“It’s going to take time, it’s going to take in the vicinity of 20 to 30 months. But for the next couple of months, we’re going to pay severe attention to get maintenance up, get normality up in the supply,” Barnard told the Africa Energy Indada in Sandton, Johannesburg.
This was the first step in addressing energy needs in the country and would ensure a “safe” gap between supply and demand.
“Load shedding is to protect our network… to prevent blackouts. The country is not aiming at blackouts.”
Government was also looking at co-generation, using gas and coal, as part of the integrated resource plan, he said.
These projects were being accelerated and opened for participation by private entities.
In Africa, the key to improving on energy issues was to address the infrastructure deficit as backlogs had a severe effect on consumption, he said.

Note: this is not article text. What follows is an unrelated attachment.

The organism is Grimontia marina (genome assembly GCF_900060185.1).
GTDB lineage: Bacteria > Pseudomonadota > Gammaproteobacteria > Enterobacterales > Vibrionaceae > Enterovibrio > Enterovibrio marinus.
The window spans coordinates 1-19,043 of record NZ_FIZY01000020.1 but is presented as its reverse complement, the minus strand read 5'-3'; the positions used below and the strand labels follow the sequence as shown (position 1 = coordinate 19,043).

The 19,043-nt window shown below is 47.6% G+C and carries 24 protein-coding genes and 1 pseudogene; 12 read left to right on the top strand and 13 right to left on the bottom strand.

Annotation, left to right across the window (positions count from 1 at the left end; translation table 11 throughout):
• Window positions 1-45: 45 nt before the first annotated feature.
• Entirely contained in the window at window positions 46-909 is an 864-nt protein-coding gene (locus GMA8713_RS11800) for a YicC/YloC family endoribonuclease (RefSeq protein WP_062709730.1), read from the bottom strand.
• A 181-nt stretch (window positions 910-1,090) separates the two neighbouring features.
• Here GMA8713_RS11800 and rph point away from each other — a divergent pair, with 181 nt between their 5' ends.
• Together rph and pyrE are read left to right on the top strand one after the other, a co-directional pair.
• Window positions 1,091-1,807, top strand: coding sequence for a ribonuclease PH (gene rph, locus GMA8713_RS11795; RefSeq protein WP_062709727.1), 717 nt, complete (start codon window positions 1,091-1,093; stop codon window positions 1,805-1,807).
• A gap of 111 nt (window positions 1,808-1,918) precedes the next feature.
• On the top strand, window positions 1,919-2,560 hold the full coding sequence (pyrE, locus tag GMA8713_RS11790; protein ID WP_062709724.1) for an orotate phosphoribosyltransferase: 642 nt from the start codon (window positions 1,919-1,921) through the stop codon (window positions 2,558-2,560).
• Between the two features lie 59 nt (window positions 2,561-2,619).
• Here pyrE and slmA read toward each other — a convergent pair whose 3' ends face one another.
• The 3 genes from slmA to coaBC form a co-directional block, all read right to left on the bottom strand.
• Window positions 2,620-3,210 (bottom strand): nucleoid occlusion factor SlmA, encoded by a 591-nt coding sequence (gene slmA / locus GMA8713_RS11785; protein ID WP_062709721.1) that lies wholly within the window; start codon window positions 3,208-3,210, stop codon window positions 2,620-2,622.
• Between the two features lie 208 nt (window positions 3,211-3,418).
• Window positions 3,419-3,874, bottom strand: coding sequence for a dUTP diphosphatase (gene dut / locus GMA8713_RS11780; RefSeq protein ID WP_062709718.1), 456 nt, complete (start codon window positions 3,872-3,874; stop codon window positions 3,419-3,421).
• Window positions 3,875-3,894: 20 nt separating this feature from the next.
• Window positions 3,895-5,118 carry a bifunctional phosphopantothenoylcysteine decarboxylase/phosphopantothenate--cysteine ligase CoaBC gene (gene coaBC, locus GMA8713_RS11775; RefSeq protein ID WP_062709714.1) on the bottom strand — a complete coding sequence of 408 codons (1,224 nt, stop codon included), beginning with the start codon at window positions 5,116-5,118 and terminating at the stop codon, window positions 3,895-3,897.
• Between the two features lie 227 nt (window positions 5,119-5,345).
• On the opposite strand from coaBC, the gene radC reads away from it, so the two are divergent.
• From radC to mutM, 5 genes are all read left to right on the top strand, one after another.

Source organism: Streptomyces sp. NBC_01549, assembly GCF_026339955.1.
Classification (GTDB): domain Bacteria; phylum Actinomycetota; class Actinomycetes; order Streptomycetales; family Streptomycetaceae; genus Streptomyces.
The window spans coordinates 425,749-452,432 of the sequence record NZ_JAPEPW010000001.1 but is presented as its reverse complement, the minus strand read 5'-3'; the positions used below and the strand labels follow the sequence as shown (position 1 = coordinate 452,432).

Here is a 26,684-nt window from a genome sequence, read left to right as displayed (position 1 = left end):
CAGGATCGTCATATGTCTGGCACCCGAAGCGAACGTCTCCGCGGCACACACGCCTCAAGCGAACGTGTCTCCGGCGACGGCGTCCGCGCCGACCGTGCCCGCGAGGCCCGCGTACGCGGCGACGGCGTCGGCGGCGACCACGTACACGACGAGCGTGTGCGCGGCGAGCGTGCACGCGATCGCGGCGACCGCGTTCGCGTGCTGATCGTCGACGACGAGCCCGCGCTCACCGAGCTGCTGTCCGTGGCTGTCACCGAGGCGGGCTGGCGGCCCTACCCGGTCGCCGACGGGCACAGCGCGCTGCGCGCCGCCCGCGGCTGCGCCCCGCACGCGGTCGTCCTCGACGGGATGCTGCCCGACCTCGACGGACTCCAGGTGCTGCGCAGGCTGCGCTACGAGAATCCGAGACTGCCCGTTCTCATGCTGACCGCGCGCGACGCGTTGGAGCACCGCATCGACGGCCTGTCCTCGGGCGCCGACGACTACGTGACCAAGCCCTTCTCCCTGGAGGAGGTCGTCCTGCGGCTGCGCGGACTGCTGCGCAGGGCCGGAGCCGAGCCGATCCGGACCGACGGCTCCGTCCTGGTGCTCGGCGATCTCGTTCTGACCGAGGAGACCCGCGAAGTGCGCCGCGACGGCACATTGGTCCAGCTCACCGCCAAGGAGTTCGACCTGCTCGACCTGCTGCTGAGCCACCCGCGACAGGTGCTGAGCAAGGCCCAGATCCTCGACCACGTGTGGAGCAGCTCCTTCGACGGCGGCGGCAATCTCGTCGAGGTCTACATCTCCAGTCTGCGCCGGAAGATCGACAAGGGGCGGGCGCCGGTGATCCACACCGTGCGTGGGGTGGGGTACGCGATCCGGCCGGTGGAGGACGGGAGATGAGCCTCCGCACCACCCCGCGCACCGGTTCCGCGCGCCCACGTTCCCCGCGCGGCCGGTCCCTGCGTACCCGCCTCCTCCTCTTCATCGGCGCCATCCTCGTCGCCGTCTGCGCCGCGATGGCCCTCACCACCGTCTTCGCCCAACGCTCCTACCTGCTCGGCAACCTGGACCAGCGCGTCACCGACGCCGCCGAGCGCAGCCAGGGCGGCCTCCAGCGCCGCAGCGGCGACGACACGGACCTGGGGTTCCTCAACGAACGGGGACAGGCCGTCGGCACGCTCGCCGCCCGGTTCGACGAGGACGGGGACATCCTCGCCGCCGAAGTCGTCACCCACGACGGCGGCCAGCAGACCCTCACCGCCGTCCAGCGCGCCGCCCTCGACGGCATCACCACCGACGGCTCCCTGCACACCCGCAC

This could be done by diversifying energy by introducing new financial instruments, bringing in more development partners, and introducing reforms.
“Access to energy is the key driver of economic growth,” he said.
Between US7 and eight billion needed to be invested in Africa per year to achieve universal access to energy by 2035.
“[A total of] US200bn needs to be invested to give these people access,” he said.